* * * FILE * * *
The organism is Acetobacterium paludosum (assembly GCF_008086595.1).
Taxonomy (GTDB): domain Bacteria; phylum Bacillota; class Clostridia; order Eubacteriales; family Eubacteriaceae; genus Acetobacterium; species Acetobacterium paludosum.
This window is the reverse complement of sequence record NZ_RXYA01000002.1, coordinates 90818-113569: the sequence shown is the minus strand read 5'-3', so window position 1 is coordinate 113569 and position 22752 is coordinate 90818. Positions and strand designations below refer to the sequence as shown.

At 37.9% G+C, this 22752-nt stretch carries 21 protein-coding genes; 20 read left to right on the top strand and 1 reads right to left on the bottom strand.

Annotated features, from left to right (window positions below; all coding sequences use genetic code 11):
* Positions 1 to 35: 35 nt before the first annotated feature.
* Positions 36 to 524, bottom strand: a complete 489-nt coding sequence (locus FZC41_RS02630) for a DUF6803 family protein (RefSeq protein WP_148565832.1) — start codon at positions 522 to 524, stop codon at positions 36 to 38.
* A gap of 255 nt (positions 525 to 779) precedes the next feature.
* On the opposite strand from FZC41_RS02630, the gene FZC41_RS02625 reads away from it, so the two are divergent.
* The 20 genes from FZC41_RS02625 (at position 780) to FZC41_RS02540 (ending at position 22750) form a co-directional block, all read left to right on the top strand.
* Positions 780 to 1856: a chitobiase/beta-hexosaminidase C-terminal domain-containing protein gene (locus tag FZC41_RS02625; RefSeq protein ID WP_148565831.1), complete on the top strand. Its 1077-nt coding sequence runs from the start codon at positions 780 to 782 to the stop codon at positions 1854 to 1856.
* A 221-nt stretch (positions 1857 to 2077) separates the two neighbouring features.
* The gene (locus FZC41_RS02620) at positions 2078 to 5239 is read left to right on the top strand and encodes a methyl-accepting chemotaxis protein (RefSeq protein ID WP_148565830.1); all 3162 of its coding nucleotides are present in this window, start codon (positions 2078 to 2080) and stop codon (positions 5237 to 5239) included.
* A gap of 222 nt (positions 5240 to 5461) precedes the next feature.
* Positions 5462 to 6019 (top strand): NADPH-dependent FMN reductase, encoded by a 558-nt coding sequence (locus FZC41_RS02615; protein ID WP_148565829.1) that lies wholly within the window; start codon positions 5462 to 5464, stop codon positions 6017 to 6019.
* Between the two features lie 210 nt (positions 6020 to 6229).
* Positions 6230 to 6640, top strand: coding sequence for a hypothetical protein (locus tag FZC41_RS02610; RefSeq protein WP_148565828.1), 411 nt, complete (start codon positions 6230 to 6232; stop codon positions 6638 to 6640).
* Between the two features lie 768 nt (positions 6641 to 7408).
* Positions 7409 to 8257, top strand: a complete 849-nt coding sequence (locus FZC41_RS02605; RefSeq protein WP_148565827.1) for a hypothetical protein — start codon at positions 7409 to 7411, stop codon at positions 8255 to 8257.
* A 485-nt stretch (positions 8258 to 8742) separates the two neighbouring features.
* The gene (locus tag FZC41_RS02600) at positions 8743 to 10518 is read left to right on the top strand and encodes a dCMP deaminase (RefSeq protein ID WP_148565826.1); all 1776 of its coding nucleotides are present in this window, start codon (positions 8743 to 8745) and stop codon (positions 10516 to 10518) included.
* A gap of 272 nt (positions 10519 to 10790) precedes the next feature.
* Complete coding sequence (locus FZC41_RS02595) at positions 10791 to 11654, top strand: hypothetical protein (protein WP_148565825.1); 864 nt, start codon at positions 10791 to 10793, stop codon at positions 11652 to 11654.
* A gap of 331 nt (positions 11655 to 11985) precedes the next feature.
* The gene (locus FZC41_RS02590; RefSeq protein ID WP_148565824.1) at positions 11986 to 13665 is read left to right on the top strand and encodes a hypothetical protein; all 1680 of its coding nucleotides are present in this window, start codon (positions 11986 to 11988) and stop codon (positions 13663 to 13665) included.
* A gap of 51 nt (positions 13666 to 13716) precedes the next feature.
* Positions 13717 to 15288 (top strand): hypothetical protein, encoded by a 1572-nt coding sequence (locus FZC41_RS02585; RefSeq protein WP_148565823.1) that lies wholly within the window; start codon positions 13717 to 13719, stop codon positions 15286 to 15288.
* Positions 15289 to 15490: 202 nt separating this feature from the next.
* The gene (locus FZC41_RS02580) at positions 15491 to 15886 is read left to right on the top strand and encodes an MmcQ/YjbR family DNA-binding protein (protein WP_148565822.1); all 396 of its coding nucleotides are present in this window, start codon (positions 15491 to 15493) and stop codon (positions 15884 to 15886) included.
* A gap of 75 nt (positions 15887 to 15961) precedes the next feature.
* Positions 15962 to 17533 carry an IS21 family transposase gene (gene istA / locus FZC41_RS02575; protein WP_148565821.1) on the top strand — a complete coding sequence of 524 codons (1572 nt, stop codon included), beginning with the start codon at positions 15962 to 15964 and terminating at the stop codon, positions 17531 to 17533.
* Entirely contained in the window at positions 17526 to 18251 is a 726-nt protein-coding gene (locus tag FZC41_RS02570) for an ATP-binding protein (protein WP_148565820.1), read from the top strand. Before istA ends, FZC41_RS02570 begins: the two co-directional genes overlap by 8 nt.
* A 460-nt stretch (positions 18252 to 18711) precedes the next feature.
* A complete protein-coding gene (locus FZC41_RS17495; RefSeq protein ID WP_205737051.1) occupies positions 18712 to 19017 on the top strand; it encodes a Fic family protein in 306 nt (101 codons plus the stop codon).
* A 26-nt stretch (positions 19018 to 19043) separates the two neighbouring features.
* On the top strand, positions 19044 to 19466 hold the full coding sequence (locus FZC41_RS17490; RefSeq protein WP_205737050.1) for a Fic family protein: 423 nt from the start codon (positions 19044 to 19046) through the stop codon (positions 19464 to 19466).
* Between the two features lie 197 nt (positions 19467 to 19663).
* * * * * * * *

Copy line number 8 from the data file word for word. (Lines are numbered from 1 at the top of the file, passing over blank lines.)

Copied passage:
* A gap of 255 nt (positions 525 to 779) precedes the next feature.